Aces on Bridge — Daily Columns

The Aces on Bridge: Friday, April 16th, 2021


David SnookApril 30th, 2021 at 5:05 pm


What a tricky layout for S…

It seems the only path forward is as follows…

Trump the 3rd spade high; S is going to need that H7 to get back into dummy… it’s the ONLY way S can get there, and S must get there.

After trumping the 3rd spade, S pulls trump and when that’s done, S leads the H7 to dummy’s 8.

Now comes the tricky part, no?

S cannot afford to lose any diamonds, so the D queen gets led first, and if E dosn’t play the K, S must throw the J on the Q so S can remain in dummy and lead a 2nd D. If E does play the K, S takes w/ the ace and leads the D7 back to dummy and leads a club. S cannot afford to clear diamonds first. S must play a club while still in dummy. If E holds back w/ the club ace, S must gamble and play the king.

If the king holds, S is home free. If E plays the club A on the first club led from dummy, S is also free.

Complicated sequence in there… but I think I’ve got it right?

And that’s what makes bridge so wonderful…

bobbywolffApril 30th, 2021 at 5:56 pm

Hi David,

Yes, you passed with flying colors.

Two worthwhile facts emerge, at least in my not so humble opinion:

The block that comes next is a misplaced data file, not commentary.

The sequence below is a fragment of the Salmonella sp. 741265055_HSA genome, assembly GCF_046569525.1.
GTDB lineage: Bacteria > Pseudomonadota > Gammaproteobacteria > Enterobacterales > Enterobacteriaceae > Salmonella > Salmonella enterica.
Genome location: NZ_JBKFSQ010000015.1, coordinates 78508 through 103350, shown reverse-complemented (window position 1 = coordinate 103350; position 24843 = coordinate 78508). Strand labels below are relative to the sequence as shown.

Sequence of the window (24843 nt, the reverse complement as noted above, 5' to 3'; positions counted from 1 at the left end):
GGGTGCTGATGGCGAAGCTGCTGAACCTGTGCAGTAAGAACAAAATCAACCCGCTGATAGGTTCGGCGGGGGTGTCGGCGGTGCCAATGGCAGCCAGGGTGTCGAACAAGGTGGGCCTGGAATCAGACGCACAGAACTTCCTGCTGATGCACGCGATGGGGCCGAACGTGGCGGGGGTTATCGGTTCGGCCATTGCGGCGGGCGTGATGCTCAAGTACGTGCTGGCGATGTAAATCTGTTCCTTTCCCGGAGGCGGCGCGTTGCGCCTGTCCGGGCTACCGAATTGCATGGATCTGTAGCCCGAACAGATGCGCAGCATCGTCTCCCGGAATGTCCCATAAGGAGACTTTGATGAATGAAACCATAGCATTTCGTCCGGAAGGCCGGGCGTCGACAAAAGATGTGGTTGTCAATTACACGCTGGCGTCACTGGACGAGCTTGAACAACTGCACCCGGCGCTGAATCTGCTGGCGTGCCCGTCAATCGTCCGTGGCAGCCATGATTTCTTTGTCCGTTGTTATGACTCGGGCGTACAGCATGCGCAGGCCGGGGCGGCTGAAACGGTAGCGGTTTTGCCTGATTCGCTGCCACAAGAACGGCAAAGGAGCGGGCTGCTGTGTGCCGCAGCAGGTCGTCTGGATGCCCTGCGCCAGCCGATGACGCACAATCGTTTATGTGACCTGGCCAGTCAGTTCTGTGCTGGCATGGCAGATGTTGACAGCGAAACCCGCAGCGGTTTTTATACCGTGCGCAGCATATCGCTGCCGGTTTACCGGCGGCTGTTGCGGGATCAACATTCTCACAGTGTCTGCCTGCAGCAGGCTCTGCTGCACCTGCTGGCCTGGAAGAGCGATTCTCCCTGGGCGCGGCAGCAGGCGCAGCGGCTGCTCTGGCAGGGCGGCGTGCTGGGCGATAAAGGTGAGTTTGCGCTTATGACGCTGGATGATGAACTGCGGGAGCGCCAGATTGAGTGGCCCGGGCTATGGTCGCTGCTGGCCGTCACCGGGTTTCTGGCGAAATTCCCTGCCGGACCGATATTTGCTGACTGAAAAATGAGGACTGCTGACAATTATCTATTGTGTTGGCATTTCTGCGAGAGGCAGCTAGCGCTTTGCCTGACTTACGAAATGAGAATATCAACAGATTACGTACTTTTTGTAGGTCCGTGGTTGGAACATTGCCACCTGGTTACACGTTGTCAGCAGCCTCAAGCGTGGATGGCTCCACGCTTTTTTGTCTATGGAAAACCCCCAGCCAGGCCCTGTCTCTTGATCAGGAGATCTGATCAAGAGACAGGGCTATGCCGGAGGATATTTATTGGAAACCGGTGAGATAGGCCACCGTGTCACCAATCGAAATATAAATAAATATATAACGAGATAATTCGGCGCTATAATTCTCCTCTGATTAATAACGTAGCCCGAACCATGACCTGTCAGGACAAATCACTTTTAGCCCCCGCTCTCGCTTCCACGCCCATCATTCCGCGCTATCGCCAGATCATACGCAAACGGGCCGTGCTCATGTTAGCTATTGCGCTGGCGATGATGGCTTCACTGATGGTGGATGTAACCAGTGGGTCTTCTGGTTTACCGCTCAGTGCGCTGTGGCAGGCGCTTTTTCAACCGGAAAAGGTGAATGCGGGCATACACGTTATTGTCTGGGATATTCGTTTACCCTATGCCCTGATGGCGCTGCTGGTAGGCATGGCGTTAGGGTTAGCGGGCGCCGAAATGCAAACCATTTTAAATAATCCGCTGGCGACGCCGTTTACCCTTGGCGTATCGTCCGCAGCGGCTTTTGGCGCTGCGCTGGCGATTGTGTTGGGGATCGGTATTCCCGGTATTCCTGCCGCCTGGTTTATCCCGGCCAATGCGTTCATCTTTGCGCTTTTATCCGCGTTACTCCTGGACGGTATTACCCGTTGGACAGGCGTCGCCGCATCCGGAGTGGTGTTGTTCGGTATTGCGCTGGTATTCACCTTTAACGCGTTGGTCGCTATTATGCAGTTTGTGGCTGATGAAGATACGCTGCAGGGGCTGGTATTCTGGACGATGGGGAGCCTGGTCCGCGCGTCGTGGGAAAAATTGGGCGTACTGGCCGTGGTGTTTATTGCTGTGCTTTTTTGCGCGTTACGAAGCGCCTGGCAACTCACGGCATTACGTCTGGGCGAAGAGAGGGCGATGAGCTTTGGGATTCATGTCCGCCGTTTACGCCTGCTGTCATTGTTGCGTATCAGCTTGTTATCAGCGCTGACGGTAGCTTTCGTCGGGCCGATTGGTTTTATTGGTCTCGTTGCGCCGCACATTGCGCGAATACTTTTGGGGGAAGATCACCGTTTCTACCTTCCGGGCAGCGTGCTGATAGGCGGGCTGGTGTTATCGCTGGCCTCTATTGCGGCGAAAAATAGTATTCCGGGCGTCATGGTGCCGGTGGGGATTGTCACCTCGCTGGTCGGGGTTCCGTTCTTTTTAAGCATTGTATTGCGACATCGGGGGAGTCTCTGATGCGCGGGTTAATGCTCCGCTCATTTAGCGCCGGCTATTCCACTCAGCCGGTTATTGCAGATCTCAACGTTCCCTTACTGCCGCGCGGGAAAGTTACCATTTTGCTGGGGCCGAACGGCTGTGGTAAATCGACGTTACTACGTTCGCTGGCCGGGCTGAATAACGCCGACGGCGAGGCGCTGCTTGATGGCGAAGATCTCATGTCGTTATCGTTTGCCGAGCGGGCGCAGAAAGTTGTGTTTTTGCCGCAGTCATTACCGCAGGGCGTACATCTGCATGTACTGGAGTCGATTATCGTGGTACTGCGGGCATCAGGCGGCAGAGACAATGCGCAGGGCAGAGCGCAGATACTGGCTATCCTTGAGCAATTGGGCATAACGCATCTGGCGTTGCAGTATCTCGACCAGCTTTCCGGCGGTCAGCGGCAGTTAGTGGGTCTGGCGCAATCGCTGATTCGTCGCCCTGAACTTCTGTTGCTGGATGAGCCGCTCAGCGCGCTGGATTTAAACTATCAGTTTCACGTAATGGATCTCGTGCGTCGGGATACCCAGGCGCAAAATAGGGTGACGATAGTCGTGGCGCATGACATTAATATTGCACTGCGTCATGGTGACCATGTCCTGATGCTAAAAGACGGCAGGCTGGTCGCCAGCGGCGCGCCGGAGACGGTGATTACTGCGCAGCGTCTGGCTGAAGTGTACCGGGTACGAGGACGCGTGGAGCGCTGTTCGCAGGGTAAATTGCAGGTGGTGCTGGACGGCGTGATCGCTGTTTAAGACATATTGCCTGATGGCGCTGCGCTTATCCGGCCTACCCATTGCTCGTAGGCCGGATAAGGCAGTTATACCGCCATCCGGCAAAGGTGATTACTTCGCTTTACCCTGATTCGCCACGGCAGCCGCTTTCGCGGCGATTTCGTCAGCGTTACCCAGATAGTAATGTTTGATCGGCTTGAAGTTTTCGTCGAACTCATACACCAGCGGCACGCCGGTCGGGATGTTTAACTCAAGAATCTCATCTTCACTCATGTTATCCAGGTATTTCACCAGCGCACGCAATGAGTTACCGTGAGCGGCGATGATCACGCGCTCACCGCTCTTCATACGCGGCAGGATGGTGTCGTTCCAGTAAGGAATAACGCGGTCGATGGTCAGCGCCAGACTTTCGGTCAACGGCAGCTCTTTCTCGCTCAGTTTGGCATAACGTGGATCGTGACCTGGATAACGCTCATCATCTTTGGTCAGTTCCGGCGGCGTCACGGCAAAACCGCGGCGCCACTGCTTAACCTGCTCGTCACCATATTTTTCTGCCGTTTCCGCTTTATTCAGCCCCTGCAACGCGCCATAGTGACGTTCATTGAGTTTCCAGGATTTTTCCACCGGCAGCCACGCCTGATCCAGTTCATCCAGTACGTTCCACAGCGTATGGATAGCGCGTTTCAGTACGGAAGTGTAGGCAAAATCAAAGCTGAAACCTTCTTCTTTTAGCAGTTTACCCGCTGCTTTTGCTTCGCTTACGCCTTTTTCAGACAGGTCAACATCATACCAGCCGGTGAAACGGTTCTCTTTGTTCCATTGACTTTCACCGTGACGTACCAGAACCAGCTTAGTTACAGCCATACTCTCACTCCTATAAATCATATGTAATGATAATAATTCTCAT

1. The only way to muck it up, is to be careless in playing too quickly, or to just be below average with card play techniques. All experiments like this, at least, are somewhat related to one’s mathematical aptitude.

2. To be sure, if a 7 to 10 year old youngster, while, believe it or not, is being taught bridge and he almost automatically, plays that combination correctly, that kid is well on his way to having an excellent chance to be a bridge star. No more, but certainly no less.

Anything less can certainly be overcome, but it will take more time and may involve significantly harder work.

Thanks for relatimg another of your experimental tests.

bobbywolffApril 30th, 2021 at 6:16 pm

Hi again,

Here I go again: With #2 above, I should have added on line 3, “or she” to “he”.